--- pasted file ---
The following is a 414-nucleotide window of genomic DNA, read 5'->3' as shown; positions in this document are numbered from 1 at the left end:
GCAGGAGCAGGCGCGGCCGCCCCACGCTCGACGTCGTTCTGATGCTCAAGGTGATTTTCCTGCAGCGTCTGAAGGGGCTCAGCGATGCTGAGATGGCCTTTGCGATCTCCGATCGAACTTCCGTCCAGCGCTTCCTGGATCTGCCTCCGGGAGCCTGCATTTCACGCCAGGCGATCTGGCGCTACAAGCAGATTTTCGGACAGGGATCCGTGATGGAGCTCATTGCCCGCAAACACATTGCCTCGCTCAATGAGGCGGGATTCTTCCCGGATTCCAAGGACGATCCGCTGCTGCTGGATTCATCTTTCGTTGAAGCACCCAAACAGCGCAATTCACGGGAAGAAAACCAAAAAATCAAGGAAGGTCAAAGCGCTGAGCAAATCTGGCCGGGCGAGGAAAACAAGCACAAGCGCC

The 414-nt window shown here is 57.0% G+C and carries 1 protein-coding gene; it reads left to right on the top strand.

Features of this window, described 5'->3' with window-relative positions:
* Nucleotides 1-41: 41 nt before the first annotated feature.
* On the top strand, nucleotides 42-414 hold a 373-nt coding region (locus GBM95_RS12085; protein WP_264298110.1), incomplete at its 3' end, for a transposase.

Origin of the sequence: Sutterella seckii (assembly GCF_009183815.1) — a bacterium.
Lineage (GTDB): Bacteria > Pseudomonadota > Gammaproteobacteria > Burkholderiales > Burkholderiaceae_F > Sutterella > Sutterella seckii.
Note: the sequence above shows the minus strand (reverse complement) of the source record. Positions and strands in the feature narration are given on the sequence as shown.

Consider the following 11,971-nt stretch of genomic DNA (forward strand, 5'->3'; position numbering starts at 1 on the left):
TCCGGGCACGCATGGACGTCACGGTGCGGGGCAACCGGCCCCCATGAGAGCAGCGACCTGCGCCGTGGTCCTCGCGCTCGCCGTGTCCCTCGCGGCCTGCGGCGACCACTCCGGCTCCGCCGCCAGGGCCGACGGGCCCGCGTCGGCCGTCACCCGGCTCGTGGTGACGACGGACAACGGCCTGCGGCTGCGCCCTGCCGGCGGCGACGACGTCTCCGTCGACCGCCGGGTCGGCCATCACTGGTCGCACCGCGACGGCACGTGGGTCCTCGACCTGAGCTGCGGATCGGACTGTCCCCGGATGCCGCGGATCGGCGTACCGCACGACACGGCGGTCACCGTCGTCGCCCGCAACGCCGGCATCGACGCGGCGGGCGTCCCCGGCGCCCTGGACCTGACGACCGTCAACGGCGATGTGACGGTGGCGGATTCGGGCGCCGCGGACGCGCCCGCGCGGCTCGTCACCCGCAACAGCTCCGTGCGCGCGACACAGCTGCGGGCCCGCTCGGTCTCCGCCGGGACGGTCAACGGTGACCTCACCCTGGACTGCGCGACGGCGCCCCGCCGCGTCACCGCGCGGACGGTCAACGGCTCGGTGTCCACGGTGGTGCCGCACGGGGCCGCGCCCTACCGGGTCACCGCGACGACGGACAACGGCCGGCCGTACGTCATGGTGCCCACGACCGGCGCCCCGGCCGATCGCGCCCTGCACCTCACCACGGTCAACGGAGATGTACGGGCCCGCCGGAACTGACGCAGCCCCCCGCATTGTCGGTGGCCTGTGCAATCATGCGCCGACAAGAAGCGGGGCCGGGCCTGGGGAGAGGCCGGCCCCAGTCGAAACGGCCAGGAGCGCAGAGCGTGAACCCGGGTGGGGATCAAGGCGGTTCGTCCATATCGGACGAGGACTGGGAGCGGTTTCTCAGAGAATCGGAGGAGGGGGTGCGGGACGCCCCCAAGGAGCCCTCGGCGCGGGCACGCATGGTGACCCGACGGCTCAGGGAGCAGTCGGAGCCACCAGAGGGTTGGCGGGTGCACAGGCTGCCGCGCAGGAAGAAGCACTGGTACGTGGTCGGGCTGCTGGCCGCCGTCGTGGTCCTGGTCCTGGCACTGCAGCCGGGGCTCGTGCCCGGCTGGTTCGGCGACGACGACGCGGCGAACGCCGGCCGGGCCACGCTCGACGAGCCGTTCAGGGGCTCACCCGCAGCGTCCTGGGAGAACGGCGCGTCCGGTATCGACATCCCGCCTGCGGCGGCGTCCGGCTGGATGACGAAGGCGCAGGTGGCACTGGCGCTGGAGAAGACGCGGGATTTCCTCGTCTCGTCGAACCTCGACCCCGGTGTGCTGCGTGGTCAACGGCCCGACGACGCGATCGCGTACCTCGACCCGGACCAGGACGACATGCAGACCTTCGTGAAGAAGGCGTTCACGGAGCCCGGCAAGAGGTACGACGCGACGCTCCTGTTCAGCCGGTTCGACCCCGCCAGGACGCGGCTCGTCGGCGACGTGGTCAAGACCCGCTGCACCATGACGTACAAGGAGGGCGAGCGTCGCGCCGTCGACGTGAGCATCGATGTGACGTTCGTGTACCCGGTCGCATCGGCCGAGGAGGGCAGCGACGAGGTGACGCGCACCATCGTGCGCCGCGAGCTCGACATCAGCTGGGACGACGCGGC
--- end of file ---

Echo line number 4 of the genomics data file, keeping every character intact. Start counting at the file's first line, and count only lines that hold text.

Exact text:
Features of this window, described 5'->3' with window-relative positions: